BEEF HEART ---TAPEWORM AND OTHER NONSENSE.
By Jim E. Quarles
Let's put this intestinal worm
business in perspective.
If you're new to the hobby or even been in it for a while one of the
great dangers you and your fish will face is Mis-information. And I can
think of no greater area to be concerned about than the nonsense
information generally being passed around dealing with intestinal worms.
I speak here primarily of the misguided over use of medication of
discus fish for tapeworms and the old wives tale that if you feed a
beef-heart formula you are feeding your fish tape worm cysts.
I will go on record here, Few discus fish will ever require treatment
for tapeworms. It's just not necessary. And should the case arise it
certainly will not be from feeding the fish beef heart.
When someone tells you to medicate for tapeworm you should
automatically assume that that person does not know what he or she are
talking about. Such advice must be taken with not a grain of salt but an
entire box full. Unless and until a microscopic examination proves the
presence of a tapeworm don't even worry about it.
Intestinal worms are perhaps the most misunderstood areas in our hobby
today. Day in and day out you surf the web to talk forums about not just
discus fish but most other tropical fish types and read endless chit chat
and advice being given by those who have no concept of the actual facts
about worms that infect fish or when or how to treat them. Yet here they
are, giving you bum information that can damage or kill your fish.
WORMS IN THE BODY CAVITY AND
INTESTINES OF AQUARIUM FISHES
We need only be concerned with two general types or orders of parasitic
worms in our fish. Cestode, There is about 1500 hundred species. And all
these species are parasites. The second group or order is Nematode worms.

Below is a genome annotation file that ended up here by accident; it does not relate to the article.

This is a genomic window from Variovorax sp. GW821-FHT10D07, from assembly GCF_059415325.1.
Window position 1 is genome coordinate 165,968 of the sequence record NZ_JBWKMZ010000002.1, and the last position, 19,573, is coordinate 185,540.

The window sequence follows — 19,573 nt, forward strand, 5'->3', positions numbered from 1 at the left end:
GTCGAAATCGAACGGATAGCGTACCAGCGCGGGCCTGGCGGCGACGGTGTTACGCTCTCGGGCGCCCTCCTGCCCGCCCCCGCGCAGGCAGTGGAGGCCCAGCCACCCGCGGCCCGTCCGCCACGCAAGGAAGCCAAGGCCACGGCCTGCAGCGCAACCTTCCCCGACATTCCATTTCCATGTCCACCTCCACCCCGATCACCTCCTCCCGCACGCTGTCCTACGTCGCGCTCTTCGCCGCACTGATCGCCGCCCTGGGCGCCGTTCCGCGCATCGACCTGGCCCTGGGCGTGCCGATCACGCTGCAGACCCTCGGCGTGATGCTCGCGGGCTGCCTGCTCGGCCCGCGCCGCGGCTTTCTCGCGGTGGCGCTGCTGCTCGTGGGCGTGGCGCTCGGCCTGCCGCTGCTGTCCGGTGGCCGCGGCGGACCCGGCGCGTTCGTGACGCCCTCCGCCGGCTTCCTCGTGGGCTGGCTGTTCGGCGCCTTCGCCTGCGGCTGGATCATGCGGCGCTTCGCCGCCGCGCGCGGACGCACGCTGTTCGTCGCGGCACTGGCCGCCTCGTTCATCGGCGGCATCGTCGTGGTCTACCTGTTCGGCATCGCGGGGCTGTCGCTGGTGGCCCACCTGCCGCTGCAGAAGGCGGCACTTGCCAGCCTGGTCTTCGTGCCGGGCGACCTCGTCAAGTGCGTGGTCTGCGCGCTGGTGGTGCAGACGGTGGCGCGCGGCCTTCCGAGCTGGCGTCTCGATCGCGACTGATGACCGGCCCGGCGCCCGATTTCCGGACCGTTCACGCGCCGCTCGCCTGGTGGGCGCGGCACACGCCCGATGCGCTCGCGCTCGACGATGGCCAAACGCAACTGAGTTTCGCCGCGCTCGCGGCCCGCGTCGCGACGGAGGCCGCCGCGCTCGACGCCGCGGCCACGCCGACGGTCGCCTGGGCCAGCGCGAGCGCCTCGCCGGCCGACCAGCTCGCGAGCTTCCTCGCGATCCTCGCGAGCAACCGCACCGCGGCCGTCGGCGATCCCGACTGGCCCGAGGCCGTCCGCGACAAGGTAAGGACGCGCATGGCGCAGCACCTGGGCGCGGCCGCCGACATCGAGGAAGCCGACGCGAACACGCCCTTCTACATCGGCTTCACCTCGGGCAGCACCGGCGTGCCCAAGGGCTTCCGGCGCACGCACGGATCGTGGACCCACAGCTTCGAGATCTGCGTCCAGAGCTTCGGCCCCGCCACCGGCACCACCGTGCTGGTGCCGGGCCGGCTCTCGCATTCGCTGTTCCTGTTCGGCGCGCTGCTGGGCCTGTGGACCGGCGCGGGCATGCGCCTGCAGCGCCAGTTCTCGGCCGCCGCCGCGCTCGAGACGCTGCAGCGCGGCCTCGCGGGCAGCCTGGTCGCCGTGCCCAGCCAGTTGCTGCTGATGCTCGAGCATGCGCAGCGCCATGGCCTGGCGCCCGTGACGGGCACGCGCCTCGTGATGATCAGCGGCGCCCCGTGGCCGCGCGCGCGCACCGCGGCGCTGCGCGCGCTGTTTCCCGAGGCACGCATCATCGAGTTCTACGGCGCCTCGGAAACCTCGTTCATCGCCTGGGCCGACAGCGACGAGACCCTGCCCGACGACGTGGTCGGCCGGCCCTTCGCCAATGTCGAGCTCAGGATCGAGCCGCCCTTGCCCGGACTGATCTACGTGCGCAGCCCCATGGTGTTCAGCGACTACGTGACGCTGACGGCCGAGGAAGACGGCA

This group is commonly referred to as round worms. This order contains
more then ten thousand species of free living and parasitic thread like
WORMS ARE INDEMIC TO FISH AS A
All fish have worms in the their systems in one way or another. It is a
natural state. Most are parasitic and affect the host in one way or
another throughout the lifetime of the fish. It is only when they are able
to multiply in such numbers due to a weakening of the fish that they
become a menace to the life of the host. Parasitic worms are found in
three main areas of the fish's body. ( A ) The gills. ( B ) The fish's
body cavity, which includes the intestines and other vital organs ( C )
The meaty tissue of the fish. In most cases when worms are found in the
meaty tissues it is in the form of a cyst or larval stage. However some
worms are capable of attacking the tissue directly as adult parasites.
THE DIGESTIVE TRACT
The function of the digestive tract is absorption of three major types
of nutrients and water. Well that sounds simple enough, but if you were to
understand parasitic worms and pathogens perhaps a little information
about this process would be helpful.
First the food is masticated to some extent by the teeth although in a
fish it would appear that the teeth primarily hold the food just before it
is swallowed since few fish have teeth designed for ripping or tearing of
solids. Fish have stomachs, which produce hydrochloric acid and digestive
In the fore-gut, bile and pancreatic enzymes -- lipases, anylases,
trypsin are released which emulsify and reduce fats to smaller fatty acids
and simple sugars and proteins to amino acids all of which are then
absorbed across the intestinal mucosa.
Of course when parasites of any type enter the picture the entire
process is caused to go out of balance and the fish's health will start to